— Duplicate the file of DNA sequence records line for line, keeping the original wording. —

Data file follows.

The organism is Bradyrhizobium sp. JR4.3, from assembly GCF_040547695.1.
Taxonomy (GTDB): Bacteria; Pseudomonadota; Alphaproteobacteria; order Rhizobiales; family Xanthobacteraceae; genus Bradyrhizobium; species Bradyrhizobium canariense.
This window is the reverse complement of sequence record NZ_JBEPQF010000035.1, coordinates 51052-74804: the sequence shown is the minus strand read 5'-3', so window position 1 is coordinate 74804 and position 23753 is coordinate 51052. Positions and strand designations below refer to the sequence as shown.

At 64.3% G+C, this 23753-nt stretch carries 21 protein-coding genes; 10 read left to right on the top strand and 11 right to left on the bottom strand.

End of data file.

The organism is Bradyrhizobium sp. JR4.3, from assembly GCF_040547695.1.
Taxonomy (GTDB): Bacteria; Pseudomonadota; Alphaproteobacteria; order Rhizobiales; family Xanthobacteraceae; genus Bradyrhizobium; species Bradyrhizobium canariense.
This window is the reverse complement of sequence record NZ_JBEPQF010000035.1, coordinates 51052-74804: the sequence shown is the minus strand read 5'-3', so window position 1 is coordinate 74804 and position 23753 is coordinate 51052. Positions and strand designations below refer to the sequence as shown.

At 64.3% G+C, this 23753-nt stretch carries 21 protein-coding genes; 10 read left to right on the top strand and 11 right to left on the bottom strand.